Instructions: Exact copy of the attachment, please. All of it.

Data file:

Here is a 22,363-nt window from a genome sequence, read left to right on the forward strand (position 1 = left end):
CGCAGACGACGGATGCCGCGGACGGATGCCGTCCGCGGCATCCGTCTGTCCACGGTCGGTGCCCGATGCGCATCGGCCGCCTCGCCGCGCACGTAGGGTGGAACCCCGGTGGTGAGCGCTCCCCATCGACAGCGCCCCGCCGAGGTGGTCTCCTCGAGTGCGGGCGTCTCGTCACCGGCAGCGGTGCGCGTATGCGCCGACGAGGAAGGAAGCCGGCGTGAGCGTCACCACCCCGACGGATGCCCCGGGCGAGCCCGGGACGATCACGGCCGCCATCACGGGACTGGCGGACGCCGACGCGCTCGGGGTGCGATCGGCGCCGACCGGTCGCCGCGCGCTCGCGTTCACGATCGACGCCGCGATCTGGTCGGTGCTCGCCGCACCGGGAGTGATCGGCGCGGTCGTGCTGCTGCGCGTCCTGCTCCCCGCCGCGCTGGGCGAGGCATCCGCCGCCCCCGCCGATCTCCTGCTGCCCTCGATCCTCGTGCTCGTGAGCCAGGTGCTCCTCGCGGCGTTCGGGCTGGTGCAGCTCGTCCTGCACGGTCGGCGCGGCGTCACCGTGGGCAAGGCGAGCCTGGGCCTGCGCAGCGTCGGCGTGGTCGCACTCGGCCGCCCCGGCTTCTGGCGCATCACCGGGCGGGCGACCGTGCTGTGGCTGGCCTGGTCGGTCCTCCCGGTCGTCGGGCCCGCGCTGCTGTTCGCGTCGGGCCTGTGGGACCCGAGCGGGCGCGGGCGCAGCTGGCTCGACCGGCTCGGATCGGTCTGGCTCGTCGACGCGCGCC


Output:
Here is a 22,363-nt window from a genome sequence, read left to right on the forward strand (position 1 = left end):
CGCAGACGACGGATGCCGCGGACGGATGCCGTCCGCGGCATCCGTCTGTCCACGGTCGGTGCCCGATGCGCATCGGCCGCCTCGCCGCGCACGTAGGGTGGAACCCCGGTGGTGAGCGCTCCCCATCGACAGCGCCCCGCCGAGGTGGTCTCCTCGAGTGCGGGCGTCTCGTCACCGGCAGCGGTGCGCGTATGCGCCGACGAGGAAGGAAGCCGGCGTGAGCGTCACCACCCCGACGGATGCCCCGGGCGAGCCCGGGACGATCACGGCCGCCATCACGGGACTGGCGGACGCCGACGCGCTCGGGGTGCGATCGGCGCCGACCGGTCGCCGCGCGCTCGCGTTCACGATCGACGCCGCGATCTGGTCGGTGCTCGCCGCACCGGGAGTGATCGGCGCGGTCGTGCTGCTGCGCGTCCTGCTCCCCGCCGCGCTGGGCGAGGCATCCGCCGCCCCCGCCGATCTCCTGCTGCCCTCGATCCTCGTGCTCGTGAGCCAGGTGCTCCTCGCGGCGTTCGGGCTGGTGCAGCTCGTCCTGCACGGTCGGCGCGGCGTCACCGTGGGCAAGGCGAGCCTGGGCCTGCGCAGCGTCGGCGTGGTCGCACTCGGCCGCCCCGGCTTCTGGCGCATCACCGGGCGGGCGACCGTGCTGTGGCTGGCCTGGTCGGTCCTCCCGGTCGTCGGGCCCGCGCTGCTGTTCGCGTCGGGCCTGTGGGACCCGAGCGGGCGCGGGCGCAGCTGGCTCGACCGGCTCGGATCGGTCTGGCTCGTCGACGCGCGCC